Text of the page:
The friends you make and the activities you indulge in will help. Religion will heal and comfort. Music, poetry and the arts will feed your imagination and invite your soul. One thing further: Dominate your life or your life will dominate you. Without constant watchfulness the details of existence will increase and multiply to the extent of crowding out all perception of the larger issues. Keep your purpose in life clearly before you and, in working toward the chosen end, you will go far toward solving the riddle of human happiness.
“My purpose in life?” I seem to hear you repeating the words with quizzical little tilt of your head. There is a purpose, as you are aware. What it may be you cannot yet determine exactly. The four years ahead of you will have much to do with its evolution. When with cap and gown and sheepskin in hand you face the world after graduation, you will, I think, know fairly well the course you wish to adopt. You may choose the quiet home or the world of business. Whatever the choice, you will remain, I am confident, a woman – true, noble, faithful to your ideals.
Did you ever stop to consider the mission of woman in life? It is the loftiest and most inspiring of all. In the hurly-burly of making his way in the world, man loses much of the high moral tone, the faith, the idealism that cling to womanhood. Strive as we may, men become of the earth, earthy. Woman can hold up the light of truth and honor and high courage before us. Woman can lift man’s head out of the murk till he sees the clear-shining stars of worthy desires and virtuous ambitions. Not a light, frivolous woman; not a snob, not a shallow cynic or pessimist; not a bluestocking; just simple, honest, whole-hearted and healthy-bodied loving and lovable woman. That you may fulfill this function of womanhood, whatever your place in life’s scheme, is – my dear girl – the first and last wish of your father.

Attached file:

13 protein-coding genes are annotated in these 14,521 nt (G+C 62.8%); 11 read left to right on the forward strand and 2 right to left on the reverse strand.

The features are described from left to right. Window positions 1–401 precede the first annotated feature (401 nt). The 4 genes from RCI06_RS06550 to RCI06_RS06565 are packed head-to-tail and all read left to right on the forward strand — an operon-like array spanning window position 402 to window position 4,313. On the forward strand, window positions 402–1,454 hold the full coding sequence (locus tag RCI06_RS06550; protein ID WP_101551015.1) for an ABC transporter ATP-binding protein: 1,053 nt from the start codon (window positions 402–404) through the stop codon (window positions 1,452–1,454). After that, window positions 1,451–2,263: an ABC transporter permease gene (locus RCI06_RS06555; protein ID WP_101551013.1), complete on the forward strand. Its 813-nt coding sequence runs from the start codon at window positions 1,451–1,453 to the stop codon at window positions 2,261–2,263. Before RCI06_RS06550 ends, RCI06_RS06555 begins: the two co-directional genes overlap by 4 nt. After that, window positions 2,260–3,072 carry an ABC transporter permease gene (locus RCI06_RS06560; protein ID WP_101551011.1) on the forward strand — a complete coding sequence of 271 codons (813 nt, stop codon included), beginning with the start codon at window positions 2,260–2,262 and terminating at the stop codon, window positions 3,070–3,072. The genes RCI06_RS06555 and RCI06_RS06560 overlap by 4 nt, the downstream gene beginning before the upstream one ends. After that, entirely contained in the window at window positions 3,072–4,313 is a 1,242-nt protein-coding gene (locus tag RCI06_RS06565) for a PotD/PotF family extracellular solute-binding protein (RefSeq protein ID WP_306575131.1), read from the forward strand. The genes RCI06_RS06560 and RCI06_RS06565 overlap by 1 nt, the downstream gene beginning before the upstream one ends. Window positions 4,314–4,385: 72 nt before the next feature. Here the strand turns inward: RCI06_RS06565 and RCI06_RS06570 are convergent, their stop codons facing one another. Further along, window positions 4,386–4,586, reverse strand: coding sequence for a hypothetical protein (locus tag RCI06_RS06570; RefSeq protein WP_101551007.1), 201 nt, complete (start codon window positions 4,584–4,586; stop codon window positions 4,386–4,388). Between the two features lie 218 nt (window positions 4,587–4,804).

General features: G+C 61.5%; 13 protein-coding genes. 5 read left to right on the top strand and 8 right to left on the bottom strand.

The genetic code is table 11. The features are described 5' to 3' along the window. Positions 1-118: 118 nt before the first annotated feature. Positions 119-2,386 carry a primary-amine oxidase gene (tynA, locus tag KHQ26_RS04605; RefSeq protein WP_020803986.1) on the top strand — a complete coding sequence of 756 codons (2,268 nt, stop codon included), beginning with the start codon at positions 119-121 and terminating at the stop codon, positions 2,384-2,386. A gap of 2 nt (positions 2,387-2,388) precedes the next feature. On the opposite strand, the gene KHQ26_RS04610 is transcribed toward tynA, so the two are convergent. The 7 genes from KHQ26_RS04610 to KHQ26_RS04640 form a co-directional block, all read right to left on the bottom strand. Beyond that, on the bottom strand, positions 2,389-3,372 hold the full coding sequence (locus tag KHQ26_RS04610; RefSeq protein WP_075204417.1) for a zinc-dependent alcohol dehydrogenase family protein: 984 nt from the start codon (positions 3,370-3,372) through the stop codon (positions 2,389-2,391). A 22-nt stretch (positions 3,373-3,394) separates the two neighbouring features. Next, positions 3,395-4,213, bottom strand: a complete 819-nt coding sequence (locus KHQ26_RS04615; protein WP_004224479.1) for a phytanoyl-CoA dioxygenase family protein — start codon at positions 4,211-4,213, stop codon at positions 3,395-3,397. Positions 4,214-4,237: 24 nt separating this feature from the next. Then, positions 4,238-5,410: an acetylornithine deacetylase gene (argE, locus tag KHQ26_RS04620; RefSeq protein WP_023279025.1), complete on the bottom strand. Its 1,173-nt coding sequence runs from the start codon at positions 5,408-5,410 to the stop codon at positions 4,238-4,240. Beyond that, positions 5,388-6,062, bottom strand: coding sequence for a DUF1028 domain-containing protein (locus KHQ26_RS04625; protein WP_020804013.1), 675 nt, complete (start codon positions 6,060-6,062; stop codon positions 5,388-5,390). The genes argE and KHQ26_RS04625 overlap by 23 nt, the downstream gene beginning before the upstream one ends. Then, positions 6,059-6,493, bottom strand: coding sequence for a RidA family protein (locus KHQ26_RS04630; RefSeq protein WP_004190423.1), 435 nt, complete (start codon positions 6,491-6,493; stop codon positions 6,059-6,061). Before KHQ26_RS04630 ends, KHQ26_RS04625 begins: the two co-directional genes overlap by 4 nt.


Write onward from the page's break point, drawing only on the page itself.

As I write these lines to you I recall with much joy one evening of your last school year, when you were reading the graceful essays of Elia, that we briefly discussed this very question. You will remember that Charles Lamb congratulated himself on the companionship of Bridget, who “happily missed all that train of female garniture which passeth by the name of accomplishments.” As you go through life you will encounter many such women who make broad their phylacteries of petty accomplishments. They may even be college women. Yet that will not prevent you from recognizing their pitiful folly. Education, wherever it may be conducted, is not education when it only trains the individual to be smart in society or to cut a dash in the world of fashion. It is the very antithesis, stultification.
But I have no such fears for you. I know that you will develop the God-given gift of intelligence for the noblest and most humane purpose. You will learn, I am assured, to understand the ways of the world, to assess things at their proper value, to cultivate your mind so that you can think clearly and discern the truth for yourself. Your college education will thus be a boon that will follow you throughout life. If occasion demands, it will provide a means of self-support. Above all, it will prove a passport that will gain admission to human hearts everywhere.
And now, my dear girl, farewell. Go forth to your adventure joyously. And may our wishes speed you along at all times, as you press forward to your goal.
(Written by Thomas A. Baggs, published in The Ladies Home Journal, December 1919)